Pennsylvania Sen. Bob Casey anticipated an uphill battle on Capitol Hill. He is, after all, a Democrat who was backing his party’s bill on raising the minimum wage as staunchly as Republicans were opposing it.
“I’m hoping we can develop, or have developed, a consensus in the Democratic Party and, hopefully, Republicans will vote for it,” he said late Wednesday morning in Washington, during a conference call with reporters from his home state.
“It does not appear we will have that vote today, but I don’t think any party can escape what life is like for working families, some with members working several jobs.”
He was correct on the vote, as less than an hour later, the measure was blocked by the GOP. The Senate voted 54-42 in favor of allowing debate on the bill to proceed, but that was six votes shy of a Democratic victory. Bob Corker of Tennessee was the lone Republican to cross party lines and vote yes.
Before the vote, Casey spoke about the “fairness” of hoisting the minimum wage from the current $7.25 per hour to $10.10 over 30 months. The bill calls for the wage to rise, approximately, 90 cents each year over that time, with annual increases added to account for inflation.
“Increasing the minimum wage is one of the few things Congress can do in a fairly short time frame to give everyone a fair shot, especially women in the workforce and children.”
Casey said beforehand that if the wage bill passed, it would benefit 15.3 million women, 14 million children and 1 million veterans nationwide. He also said a higher minimum could create 3,000 to 4,000 jobs in Pennsylvania.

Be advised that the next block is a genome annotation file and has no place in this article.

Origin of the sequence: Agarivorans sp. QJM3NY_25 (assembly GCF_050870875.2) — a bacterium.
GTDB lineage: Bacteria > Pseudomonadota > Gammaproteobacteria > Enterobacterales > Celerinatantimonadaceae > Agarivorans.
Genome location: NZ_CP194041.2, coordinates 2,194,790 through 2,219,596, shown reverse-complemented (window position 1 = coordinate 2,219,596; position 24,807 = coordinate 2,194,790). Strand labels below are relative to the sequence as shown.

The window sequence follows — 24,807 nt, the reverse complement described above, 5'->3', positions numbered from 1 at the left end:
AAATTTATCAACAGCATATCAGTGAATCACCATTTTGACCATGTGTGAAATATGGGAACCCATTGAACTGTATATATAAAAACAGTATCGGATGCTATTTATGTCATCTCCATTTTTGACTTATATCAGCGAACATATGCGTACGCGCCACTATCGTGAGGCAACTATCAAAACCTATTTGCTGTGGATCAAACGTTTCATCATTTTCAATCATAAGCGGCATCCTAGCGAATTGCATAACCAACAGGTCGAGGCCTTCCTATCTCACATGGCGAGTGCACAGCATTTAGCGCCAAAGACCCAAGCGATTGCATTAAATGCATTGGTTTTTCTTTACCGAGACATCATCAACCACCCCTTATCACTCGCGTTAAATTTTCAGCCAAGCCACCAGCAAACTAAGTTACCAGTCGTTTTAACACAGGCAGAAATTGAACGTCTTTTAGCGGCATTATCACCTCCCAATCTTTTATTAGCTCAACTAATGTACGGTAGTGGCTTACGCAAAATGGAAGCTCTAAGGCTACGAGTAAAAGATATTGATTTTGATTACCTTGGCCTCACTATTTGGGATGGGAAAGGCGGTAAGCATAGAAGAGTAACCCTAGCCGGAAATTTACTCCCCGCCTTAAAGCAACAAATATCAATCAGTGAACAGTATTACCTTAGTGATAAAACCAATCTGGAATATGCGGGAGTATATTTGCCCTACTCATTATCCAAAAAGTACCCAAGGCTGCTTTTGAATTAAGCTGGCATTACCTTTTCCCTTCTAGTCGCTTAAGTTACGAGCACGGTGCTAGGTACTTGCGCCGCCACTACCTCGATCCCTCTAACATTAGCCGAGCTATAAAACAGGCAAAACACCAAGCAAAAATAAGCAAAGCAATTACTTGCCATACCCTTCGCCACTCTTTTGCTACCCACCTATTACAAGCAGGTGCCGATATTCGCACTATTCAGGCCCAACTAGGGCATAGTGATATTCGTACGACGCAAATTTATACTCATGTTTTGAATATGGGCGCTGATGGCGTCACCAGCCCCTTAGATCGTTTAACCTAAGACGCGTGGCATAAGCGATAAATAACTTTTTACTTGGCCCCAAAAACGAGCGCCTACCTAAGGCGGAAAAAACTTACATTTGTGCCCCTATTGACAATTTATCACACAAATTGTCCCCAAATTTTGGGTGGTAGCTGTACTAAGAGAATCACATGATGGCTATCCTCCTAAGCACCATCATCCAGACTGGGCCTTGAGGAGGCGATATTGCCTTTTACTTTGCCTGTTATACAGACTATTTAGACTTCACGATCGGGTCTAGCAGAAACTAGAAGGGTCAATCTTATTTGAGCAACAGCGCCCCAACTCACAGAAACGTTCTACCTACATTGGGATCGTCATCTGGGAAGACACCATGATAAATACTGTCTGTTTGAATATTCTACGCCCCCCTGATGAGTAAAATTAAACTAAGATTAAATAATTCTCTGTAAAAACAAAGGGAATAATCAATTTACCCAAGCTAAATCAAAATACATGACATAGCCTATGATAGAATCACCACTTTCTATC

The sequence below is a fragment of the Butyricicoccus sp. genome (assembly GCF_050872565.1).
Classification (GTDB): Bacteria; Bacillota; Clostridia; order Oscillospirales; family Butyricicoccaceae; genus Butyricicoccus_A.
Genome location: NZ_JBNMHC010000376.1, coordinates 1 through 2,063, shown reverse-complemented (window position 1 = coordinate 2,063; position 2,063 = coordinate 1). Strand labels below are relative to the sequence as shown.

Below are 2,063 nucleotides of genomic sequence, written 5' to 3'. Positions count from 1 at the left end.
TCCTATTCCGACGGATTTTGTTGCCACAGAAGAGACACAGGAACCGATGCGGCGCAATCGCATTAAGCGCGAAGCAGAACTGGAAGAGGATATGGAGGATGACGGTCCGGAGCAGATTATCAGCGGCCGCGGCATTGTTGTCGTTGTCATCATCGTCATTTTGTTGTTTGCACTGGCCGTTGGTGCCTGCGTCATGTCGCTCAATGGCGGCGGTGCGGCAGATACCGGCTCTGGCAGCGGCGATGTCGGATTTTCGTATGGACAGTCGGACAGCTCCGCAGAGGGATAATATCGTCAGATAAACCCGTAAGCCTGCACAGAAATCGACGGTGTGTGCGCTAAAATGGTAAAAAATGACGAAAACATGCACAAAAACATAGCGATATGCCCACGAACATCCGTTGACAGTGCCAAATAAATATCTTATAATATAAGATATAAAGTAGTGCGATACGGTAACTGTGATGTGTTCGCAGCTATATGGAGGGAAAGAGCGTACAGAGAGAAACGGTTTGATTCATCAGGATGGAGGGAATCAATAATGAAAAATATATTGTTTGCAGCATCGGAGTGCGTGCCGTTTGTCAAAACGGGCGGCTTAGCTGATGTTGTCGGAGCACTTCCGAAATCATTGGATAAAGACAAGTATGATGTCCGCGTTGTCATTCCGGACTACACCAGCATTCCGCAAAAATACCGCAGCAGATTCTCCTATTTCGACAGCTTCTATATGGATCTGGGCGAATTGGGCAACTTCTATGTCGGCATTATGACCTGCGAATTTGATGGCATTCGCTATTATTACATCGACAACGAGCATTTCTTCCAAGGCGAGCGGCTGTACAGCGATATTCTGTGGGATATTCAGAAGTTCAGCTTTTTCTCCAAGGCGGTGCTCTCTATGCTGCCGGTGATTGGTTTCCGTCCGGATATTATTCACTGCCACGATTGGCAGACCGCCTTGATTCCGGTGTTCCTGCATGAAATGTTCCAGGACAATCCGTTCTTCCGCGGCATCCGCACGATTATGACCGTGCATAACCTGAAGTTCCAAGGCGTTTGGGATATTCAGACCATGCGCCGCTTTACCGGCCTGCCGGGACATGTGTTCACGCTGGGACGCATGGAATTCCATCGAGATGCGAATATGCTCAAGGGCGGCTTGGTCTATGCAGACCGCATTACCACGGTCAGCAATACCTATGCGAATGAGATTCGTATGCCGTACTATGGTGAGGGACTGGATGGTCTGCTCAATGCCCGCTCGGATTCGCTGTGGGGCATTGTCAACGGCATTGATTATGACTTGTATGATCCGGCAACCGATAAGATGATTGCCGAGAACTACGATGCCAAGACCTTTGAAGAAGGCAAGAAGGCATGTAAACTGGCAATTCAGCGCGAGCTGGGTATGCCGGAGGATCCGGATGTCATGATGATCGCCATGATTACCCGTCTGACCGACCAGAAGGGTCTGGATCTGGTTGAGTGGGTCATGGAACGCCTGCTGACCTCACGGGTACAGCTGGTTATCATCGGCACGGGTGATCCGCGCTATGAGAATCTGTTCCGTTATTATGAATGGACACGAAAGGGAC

Asked about the increasing squeeze being placed on the middle class, he said: “Mimimum wage is one of the rungs to the middle class. The middle class has a lot of holes in its boat, and one of the reason is that we don’t give people an opportunity to make that ladder.
“We tell kids in school that if they work hard, they will get a shot at the American Dream. But they’re not going to get a fair shot if they’re working full time and making poverty wages.”
Before the conference call, Casey’s office sent an email to the media that included a graphic. It detailed, county by county, how a higher minimum wage would reduce enrollment and spending in Pennsylvania’s Supplemental Nutrition Assistance Program.
According to the graphic, Washington County’s SNAP enrollment would decline by 2,200 at a savings of $2.91 million; and that Greene’s enrollment would drop by 700 with $880,000 saved.
The statewide figures are 156,052 and $207.5 million.